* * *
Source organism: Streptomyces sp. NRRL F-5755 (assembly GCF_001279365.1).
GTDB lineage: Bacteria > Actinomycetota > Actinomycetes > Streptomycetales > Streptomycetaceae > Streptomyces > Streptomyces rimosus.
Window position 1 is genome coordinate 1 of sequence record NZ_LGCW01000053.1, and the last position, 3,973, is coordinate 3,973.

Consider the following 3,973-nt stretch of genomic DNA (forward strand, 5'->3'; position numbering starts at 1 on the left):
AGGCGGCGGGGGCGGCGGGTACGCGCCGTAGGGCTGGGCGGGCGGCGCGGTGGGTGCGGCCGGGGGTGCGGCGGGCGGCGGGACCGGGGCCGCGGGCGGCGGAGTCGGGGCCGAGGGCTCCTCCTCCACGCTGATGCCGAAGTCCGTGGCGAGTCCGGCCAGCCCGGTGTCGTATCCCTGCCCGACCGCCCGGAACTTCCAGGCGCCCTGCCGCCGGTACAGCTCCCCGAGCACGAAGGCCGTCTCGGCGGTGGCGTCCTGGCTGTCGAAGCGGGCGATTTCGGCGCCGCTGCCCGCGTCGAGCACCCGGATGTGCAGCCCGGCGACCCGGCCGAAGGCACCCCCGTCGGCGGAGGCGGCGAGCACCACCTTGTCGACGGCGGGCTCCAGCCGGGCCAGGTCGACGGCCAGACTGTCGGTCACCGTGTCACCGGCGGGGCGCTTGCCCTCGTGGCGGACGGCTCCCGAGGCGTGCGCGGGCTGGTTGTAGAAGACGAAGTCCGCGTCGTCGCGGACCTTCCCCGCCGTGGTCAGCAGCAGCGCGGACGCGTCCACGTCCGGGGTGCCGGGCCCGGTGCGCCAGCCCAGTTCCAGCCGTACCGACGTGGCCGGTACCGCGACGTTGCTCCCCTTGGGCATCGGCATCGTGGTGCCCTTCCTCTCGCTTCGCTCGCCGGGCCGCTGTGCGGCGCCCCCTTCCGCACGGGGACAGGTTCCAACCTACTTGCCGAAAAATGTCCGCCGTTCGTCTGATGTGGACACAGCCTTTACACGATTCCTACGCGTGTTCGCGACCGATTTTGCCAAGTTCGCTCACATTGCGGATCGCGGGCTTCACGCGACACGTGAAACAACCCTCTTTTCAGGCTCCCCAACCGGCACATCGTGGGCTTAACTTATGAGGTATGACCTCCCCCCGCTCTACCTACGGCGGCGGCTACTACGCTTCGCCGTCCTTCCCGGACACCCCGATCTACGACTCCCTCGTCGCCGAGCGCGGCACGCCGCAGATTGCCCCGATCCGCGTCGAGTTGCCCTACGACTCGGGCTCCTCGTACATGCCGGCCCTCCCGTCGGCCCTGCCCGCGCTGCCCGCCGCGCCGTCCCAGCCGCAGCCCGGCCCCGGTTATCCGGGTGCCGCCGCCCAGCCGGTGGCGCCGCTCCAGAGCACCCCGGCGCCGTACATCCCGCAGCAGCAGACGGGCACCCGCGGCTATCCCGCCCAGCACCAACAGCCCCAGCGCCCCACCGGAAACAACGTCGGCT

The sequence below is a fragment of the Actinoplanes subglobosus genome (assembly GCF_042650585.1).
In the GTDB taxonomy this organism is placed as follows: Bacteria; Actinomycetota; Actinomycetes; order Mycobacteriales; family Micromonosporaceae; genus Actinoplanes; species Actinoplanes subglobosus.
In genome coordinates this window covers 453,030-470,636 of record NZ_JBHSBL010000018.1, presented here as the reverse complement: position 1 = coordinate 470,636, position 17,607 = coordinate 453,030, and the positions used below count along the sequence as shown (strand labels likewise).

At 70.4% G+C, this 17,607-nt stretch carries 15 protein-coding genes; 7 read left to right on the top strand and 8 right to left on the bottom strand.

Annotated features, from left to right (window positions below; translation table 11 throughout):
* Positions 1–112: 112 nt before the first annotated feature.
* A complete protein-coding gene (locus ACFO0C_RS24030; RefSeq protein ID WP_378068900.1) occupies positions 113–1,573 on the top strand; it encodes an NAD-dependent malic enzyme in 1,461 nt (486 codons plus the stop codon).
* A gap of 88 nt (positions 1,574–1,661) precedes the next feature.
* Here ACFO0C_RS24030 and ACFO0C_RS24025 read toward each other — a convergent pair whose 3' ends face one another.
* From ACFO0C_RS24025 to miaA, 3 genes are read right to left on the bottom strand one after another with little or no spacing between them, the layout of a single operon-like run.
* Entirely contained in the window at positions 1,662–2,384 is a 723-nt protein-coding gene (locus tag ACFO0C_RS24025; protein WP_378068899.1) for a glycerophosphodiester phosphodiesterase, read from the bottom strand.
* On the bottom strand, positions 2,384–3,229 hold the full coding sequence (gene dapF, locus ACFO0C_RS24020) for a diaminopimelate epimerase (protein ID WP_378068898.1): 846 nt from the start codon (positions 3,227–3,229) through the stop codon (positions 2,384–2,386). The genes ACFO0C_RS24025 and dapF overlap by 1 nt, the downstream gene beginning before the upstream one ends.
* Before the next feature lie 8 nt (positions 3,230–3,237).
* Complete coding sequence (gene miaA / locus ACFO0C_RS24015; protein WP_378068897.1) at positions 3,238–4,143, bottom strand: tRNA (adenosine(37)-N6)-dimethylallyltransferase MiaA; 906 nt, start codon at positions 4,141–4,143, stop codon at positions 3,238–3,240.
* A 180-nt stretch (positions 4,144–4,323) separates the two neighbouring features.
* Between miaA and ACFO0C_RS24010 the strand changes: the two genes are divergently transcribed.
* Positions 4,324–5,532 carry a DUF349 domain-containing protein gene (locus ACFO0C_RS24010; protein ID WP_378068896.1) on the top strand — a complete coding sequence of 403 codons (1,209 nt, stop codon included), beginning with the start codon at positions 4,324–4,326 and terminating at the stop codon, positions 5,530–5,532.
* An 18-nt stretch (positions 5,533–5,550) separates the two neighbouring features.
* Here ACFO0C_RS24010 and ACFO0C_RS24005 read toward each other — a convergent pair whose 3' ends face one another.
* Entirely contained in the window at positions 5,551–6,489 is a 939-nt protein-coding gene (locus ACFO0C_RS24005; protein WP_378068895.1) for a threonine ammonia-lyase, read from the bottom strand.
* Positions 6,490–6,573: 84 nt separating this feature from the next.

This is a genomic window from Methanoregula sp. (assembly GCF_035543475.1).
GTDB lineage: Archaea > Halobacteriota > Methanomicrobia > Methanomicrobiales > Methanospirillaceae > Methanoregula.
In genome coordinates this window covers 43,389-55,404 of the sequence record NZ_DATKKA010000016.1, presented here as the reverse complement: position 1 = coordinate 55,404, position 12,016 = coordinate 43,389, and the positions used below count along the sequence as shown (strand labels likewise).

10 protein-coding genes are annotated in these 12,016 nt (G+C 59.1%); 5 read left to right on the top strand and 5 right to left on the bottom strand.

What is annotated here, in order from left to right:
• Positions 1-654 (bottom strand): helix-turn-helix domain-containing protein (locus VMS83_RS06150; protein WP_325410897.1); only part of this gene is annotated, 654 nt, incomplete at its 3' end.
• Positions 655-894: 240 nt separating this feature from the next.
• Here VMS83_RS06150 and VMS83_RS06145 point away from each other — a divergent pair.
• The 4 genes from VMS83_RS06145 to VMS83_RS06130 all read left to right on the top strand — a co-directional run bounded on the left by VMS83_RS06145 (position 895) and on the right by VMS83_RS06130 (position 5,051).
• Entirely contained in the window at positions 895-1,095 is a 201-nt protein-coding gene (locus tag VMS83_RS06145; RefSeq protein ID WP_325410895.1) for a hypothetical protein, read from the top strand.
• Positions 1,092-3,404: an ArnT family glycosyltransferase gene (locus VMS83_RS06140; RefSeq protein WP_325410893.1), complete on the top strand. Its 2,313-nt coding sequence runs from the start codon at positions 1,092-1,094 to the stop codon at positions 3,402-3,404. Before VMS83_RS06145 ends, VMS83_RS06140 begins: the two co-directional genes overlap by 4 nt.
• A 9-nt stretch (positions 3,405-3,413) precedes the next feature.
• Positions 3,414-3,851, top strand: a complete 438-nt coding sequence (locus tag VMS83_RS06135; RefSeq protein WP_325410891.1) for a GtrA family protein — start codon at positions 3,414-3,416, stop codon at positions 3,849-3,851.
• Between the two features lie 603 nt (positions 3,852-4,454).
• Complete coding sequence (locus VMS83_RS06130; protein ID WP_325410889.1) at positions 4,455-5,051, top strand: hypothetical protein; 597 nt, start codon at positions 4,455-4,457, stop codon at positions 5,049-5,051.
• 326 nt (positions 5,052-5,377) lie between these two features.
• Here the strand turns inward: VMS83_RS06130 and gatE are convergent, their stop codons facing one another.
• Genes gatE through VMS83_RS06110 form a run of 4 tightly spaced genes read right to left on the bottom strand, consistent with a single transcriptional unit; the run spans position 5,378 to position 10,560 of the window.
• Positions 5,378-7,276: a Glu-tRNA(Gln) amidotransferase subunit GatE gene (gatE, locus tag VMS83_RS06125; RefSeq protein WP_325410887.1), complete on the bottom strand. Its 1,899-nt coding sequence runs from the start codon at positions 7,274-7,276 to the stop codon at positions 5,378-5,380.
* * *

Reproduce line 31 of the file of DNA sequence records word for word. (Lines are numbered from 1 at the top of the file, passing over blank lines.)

What is annotated here, in order from left to right: